Brief History of Systems Thinking

I formed my own view of how Systems Thinking came to be the umbrella term for what I’m about, and I can be quite dismissive of the choice of labelling given to different approaches and methodologies – which always feel like selling different commercial education and consultancy offerings. And when reading and researching about the evolution of any topic, the reading list is never-ending. We all stand on the shoulders of giant termite colonies as well as individual giants.

Since I’m more of an architect, concerned with the general conceptual topology of my topic, I can pragmatically leave details to individual practitioners, who will anyway, always discover that, however detailed, objectively driven planning rarely survives contact with actual implementation context beyond day one – the essential nature of complexity. Which isn’t to say planning doesn’t have its value, but I’m pragmatically more concerned with setting expectations and understanding of the planned than the plan itself.

A Brief History of Systems Thinking is an article created by The Systems Thinking Alliance shared on LinkedIn. Looks like a great summary to me, well presented in a couple of block-diagrams – original typos fixed.

I was already working-up to acquiring Mike Jackson’s latest “Critical Systems Thinking – A Practitioners Guide” even though, for reasons noted above, the “critical” and the “practitioner” language have previously been a turn-off. Mike was generous enough to like and share the Brief History article and recommend that the main acknowledged source “Systems Thinkers” by Ramage and Shipp was itself valuable. I’ve now acquired both. (Mentioned Mike several times recently, alongside references to Dave Snowden’s “Cynefin” – they represent two aspects of Systems Thinking that I am trying to reconcile, thought clearly the market-place sustains multiple alternative approaches.)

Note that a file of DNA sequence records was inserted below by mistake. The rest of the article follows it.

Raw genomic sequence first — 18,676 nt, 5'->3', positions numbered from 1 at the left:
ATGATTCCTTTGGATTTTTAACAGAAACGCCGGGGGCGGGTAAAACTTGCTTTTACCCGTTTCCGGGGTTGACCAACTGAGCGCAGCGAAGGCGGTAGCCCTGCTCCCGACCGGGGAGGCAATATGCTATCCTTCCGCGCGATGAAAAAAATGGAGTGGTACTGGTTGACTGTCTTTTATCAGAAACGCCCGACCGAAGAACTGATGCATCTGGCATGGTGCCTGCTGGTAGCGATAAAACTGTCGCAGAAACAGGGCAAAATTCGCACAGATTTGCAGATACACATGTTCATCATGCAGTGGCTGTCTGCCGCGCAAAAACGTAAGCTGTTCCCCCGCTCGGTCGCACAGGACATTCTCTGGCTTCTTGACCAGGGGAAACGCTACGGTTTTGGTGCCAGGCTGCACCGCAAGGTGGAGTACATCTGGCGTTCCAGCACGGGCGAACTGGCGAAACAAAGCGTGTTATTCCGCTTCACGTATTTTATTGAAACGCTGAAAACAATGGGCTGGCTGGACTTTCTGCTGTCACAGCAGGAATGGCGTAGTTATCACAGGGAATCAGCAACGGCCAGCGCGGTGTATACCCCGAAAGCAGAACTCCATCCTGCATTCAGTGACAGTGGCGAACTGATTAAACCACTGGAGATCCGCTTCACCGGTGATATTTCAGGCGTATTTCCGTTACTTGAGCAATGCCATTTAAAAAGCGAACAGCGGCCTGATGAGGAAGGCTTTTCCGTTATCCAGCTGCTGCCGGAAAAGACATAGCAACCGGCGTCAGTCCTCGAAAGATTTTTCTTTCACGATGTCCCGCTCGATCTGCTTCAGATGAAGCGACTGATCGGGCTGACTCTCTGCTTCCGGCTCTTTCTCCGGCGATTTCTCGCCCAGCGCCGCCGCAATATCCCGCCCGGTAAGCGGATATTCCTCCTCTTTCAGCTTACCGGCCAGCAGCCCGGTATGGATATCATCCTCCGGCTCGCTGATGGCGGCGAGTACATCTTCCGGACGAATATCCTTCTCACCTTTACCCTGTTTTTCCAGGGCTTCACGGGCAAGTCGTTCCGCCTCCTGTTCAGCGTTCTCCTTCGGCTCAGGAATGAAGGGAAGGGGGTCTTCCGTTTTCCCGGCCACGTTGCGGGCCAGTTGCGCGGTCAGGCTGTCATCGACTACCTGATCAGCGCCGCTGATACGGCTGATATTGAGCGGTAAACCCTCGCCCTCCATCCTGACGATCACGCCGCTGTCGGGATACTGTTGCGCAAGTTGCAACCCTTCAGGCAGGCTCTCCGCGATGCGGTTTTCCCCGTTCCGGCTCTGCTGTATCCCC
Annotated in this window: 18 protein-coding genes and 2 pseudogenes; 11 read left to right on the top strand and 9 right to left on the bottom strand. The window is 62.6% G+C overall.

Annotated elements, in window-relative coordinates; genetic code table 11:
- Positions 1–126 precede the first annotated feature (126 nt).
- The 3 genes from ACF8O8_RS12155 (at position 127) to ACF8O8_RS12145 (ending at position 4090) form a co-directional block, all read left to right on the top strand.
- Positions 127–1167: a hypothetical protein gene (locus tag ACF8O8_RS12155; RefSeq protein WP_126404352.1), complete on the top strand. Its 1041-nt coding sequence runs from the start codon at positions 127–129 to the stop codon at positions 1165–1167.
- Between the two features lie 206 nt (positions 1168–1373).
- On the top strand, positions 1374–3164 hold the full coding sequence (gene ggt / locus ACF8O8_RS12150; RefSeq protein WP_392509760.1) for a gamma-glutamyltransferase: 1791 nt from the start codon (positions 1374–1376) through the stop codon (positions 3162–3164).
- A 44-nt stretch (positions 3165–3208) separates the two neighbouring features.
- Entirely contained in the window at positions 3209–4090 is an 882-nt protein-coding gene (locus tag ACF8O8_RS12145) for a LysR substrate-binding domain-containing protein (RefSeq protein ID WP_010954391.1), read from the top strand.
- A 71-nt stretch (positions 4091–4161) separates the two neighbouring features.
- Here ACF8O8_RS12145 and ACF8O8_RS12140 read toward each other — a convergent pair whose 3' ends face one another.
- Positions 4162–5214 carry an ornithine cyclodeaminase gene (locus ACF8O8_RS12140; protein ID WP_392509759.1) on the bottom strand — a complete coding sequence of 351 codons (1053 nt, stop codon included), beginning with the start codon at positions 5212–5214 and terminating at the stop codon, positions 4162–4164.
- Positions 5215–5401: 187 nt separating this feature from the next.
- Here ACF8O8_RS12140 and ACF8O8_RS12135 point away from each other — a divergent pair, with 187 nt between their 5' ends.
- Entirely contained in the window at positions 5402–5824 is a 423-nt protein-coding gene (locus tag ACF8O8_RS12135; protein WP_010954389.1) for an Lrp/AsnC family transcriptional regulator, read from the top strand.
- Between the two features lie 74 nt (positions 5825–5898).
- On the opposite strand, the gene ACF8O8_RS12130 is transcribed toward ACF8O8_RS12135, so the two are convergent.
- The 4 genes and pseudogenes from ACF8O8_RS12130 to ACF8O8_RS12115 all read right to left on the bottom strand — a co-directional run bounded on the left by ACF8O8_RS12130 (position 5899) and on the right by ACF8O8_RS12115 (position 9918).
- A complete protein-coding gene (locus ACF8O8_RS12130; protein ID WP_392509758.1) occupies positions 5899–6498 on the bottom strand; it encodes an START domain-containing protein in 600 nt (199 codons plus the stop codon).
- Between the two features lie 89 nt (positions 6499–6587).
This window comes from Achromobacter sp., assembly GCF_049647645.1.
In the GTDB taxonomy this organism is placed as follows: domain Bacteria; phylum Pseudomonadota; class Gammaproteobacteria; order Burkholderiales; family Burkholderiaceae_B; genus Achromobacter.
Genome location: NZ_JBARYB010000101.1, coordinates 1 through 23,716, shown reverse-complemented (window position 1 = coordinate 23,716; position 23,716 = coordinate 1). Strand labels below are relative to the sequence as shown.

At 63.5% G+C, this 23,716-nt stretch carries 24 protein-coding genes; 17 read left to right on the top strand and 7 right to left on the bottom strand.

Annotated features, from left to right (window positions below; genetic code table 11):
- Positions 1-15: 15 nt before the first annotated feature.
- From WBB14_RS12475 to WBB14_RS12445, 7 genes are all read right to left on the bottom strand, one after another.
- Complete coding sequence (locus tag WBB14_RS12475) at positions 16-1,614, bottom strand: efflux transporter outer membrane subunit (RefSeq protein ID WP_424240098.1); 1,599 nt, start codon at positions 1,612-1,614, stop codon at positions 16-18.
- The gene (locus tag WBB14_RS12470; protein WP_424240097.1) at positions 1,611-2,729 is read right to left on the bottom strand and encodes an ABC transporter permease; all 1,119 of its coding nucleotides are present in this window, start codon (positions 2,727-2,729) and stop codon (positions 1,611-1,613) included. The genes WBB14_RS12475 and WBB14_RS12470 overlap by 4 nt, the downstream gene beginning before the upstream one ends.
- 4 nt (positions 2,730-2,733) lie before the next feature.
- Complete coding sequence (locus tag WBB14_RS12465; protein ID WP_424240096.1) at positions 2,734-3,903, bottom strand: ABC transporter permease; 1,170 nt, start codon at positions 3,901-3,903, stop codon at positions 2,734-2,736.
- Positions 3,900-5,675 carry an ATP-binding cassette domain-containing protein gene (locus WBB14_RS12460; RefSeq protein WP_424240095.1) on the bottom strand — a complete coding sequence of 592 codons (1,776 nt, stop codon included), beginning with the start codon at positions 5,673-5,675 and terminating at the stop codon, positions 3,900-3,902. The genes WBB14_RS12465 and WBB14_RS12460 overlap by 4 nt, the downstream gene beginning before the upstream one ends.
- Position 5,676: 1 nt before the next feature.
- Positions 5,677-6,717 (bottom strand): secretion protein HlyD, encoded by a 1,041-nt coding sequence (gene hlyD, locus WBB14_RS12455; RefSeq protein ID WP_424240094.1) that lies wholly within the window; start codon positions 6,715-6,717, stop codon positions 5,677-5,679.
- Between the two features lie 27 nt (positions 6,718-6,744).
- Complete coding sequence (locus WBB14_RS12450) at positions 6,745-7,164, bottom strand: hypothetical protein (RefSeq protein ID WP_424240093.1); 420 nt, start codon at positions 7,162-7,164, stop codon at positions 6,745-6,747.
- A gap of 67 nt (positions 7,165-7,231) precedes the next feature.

As well as these two named current thinker / practitioners, the article also references Fritjof Capra’s latest and Donella Meadows, both of which I will have to pick-up, as well as Alexander Bogdanov whose pioneering work makes the historical text but not the visual summaries. Otherwise a couple of dozen sources all mentioned here previously, one-way-or-another.

Brief but recommended read.

Key words for me are Systems, Cybernetics and Complexity – the first two being synonymous at my level of abstraction, and the latter their reason to exist. All else are context-specific detail qualifications of methods and/or processes or are entirely meta, the choices of words like science, theory, thinking, knowledge, understanding are all aspects of human cultural psychology, which are themselves a complex cybernetic system.

(Hence Psybertron and Psybernetics.)

      • And incidentally, the ontology <> epistemology axis on the second diagram disappears for me, there is no ontology without epistemology, humans use the latter to create the former. I talk of my own “epistemological ontology” which is that complex (human) cybernetic system.
      • Interesting that operations research (OR) is presented as a stranded island on the left. Consistent with my own recent experience understanding that OR really was / is part of the same management of organisational complexity – lost because its choice of naming disguises the relationship to systems (operations?) and practice (research?) Ultimately this whole subject is a language game – some looking to reconcile understanding others gaming the market, the most important market being that for attention.
      • Interesting too to see Argyris and Schon mentioned, an early part of my journey back in the 1980’s/90’s before I really knew what my topic was.
      • First and second cybernetics I see as more complex. It’s not just the “order” in single-feedback or multiple-feedback-&-forward loop system control sense, but “meta” in how complex the agents within the system are acknowledged and modelled. And indeed, the “priorities” of the originators of cybernetics itself – always intended to be about complex organic living human psycho-socio-cultural systems beyond mechanistic machines. (Once the parts and wholes and ecosystem are living / organic with agency, evolution is in play every-which-way.)

Fascinating to see the whole summarised this way.

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Post Note – one thread on LinkedIn suggesting that the “critical” in Mike Jackson’s work “pays respect to” the view of Edgar Morin’s work – avoiding the explicit disjointed mechanisation of systems and their causal processes?

Edgar Morin on Systems and Complexity

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2 thoughts on “Brief History of Systems Thinking”

  1. Thanks for this update. I will pick-up the corrected version.

    Apologies for the delay accepting the comment – actually since the post I have been in Washington DC at the ISSS (and ASC) conferences – and have read the whole of Ramage and Shipp – a great overview resource.

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